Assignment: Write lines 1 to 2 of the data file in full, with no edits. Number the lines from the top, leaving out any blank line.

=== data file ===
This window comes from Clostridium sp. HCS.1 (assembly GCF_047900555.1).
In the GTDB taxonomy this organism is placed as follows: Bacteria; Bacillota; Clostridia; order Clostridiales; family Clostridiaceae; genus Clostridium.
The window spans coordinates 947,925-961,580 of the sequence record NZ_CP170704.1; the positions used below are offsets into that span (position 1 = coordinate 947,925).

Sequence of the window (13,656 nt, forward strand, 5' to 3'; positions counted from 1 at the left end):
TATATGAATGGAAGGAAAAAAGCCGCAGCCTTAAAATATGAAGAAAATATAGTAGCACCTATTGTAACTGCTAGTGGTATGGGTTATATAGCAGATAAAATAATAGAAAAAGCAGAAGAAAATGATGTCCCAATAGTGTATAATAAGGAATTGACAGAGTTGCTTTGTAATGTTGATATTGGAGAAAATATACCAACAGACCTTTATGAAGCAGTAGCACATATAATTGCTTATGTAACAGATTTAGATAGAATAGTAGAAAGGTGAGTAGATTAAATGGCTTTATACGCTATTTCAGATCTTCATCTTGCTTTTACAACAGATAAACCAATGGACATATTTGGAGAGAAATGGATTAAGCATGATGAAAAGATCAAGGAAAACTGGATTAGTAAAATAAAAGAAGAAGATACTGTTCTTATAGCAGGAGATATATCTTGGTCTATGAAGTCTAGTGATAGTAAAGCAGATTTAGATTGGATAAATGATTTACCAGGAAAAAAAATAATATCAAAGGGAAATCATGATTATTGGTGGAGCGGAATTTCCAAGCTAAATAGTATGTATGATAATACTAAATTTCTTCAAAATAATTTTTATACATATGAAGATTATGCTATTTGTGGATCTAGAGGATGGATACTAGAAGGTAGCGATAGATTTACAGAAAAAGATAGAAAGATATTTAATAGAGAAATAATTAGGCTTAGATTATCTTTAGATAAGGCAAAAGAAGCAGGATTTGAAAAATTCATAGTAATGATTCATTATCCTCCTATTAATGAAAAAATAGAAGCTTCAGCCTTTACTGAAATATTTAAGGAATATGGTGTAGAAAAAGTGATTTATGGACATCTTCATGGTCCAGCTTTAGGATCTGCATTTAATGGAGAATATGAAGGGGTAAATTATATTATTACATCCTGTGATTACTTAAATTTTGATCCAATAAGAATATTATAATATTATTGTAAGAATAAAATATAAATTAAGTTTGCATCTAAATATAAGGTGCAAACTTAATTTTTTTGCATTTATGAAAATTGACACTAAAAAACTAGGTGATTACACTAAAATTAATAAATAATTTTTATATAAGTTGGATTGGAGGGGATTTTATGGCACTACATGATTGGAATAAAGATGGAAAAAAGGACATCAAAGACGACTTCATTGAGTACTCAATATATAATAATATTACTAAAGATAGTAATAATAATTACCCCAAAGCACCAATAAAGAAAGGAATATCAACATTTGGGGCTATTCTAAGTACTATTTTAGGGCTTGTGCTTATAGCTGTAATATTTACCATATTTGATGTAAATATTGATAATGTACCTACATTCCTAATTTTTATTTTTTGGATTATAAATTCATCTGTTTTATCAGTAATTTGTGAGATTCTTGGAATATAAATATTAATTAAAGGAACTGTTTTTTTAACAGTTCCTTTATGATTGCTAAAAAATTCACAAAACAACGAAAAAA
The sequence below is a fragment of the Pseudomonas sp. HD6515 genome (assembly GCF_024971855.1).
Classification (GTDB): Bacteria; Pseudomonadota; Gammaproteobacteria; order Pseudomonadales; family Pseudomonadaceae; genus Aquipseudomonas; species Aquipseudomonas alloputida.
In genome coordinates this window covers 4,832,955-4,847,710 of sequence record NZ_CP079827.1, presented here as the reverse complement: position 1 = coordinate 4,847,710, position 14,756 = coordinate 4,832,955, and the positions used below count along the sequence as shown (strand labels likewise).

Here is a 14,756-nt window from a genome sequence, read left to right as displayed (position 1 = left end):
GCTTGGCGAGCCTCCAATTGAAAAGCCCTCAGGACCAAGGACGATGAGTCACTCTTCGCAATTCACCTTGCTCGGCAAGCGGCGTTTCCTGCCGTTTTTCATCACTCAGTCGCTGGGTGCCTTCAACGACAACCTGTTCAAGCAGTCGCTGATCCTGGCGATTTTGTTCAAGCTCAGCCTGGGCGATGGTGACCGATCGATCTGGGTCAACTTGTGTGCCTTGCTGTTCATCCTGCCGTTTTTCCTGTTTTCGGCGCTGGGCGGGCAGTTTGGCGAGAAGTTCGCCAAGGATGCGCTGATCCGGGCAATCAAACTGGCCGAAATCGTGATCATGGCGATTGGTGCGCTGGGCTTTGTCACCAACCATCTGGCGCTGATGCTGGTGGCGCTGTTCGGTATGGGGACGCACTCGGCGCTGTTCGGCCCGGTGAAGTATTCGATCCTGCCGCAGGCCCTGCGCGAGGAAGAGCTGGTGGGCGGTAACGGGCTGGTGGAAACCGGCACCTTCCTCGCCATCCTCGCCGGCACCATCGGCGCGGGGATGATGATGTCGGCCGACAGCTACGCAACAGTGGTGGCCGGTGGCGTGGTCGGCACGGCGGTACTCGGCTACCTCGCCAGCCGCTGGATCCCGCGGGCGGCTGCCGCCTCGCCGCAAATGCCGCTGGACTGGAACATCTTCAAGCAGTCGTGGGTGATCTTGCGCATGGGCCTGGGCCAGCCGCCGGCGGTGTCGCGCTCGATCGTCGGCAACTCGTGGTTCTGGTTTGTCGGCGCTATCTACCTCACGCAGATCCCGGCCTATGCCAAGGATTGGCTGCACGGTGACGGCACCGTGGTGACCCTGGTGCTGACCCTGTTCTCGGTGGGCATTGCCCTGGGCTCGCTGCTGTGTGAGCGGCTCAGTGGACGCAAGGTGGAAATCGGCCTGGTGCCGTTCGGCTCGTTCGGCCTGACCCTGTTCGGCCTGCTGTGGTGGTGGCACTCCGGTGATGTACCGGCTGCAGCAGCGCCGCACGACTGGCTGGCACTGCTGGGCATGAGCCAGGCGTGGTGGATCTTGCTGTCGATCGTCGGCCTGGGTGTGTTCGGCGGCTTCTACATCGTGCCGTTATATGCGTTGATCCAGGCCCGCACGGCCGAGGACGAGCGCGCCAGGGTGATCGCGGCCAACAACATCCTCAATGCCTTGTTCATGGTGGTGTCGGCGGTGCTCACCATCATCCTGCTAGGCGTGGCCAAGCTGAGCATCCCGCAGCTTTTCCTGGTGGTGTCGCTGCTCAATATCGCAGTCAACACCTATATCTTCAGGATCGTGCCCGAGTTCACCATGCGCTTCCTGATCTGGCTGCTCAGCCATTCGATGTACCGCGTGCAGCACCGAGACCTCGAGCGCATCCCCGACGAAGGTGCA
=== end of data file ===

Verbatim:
This window comes from Clostridium sp. HCS.1 (assembly GCF_047900555.1).
In the GTDB taxonomy this organism is placed as follows: Bacteria; Bacillota; Clostridia; order Clostridiales; family Clostridiaceae; genus Clostridium.